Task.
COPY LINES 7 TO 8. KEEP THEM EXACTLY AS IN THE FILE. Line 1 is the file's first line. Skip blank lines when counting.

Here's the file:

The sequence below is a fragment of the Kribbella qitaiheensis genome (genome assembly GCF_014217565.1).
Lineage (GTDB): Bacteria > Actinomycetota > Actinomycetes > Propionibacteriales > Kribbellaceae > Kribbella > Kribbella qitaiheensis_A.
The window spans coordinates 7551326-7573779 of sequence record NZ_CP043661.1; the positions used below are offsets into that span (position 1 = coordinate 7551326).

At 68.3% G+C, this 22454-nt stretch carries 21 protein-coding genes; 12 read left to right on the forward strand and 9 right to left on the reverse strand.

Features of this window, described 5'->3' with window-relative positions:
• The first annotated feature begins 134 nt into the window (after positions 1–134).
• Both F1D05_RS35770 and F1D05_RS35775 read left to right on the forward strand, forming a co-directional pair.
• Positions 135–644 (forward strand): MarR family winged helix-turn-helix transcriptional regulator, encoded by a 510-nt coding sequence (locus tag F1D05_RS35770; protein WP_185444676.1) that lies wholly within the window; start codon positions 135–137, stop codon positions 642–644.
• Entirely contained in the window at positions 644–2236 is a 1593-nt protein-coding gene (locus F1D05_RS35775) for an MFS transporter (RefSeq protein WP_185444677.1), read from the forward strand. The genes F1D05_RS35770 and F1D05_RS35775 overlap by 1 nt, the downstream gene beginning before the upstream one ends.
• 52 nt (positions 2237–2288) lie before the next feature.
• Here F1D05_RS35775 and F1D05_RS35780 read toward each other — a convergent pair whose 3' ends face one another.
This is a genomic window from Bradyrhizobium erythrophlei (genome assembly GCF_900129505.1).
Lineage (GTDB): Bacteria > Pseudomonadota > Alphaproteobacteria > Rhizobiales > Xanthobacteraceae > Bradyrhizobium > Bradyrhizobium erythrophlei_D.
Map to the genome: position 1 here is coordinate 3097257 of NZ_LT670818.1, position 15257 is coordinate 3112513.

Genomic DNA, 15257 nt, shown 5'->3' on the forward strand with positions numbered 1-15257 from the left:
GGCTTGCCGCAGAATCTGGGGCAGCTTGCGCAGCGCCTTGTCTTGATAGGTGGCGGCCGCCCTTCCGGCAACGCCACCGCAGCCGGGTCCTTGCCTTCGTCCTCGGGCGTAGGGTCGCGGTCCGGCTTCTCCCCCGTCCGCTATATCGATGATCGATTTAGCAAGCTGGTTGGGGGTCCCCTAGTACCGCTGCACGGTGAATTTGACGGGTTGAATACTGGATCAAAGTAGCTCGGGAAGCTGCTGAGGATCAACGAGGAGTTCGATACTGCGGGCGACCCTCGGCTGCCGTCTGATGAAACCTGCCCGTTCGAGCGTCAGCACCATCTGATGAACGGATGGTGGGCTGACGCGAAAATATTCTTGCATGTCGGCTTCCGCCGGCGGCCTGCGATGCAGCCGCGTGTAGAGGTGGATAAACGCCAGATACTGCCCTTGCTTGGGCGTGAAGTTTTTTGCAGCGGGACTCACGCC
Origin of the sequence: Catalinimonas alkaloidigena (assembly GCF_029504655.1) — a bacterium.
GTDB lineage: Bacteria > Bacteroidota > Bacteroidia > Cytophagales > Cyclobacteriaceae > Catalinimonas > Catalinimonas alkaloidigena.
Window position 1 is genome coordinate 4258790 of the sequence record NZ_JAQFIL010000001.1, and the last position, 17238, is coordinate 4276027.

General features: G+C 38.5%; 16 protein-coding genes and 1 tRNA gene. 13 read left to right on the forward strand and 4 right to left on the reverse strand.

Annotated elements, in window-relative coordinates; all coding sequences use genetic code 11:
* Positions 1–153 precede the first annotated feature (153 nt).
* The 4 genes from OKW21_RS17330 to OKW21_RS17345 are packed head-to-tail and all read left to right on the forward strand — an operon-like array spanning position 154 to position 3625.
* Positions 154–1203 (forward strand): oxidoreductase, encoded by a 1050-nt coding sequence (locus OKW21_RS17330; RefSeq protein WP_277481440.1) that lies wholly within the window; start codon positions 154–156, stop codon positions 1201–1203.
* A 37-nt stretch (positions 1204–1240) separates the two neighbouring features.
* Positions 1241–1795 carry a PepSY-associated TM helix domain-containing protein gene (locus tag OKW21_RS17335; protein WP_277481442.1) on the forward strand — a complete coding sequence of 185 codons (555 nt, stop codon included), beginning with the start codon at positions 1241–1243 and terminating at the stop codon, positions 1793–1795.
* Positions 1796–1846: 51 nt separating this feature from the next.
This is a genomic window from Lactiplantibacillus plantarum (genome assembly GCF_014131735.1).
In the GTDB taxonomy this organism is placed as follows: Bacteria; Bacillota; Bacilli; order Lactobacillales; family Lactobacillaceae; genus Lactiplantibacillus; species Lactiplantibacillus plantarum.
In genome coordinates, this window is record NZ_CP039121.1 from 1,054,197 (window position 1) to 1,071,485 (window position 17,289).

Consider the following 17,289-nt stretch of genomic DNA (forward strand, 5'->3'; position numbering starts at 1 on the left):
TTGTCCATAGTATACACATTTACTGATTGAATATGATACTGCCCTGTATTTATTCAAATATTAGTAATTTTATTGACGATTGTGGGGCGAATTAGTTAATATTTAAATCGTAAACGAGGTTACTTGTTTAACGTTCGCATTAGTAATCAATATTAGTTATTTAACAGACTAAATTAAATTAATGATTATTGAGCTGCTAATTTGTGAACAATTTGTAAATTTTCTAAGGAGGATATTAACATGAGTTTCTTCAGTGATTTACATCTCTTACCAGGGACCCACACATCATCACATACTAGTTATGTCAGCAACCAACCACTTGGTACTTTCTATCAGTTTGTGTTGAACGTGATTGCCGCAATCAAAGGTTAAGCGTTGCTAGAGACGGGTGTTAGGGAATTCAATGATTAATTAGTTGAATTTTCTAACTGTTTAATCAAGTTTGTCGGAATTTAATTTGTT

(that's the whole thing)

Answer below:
• Both F1D05_RS35770 and F1D05_RS35775 read left to right on the forward strand, forming a co-directional pair.
• Positions 135–644 (forward strand): MarR family winged helix-turn-helix transcriptional regulator, encoded by a 510-nt coding sequence (locus tag F1D05_RS35770; protein WP_185444676.1) that lies wholly within the window; start codon positions 135–137, stop codon positions 642–644.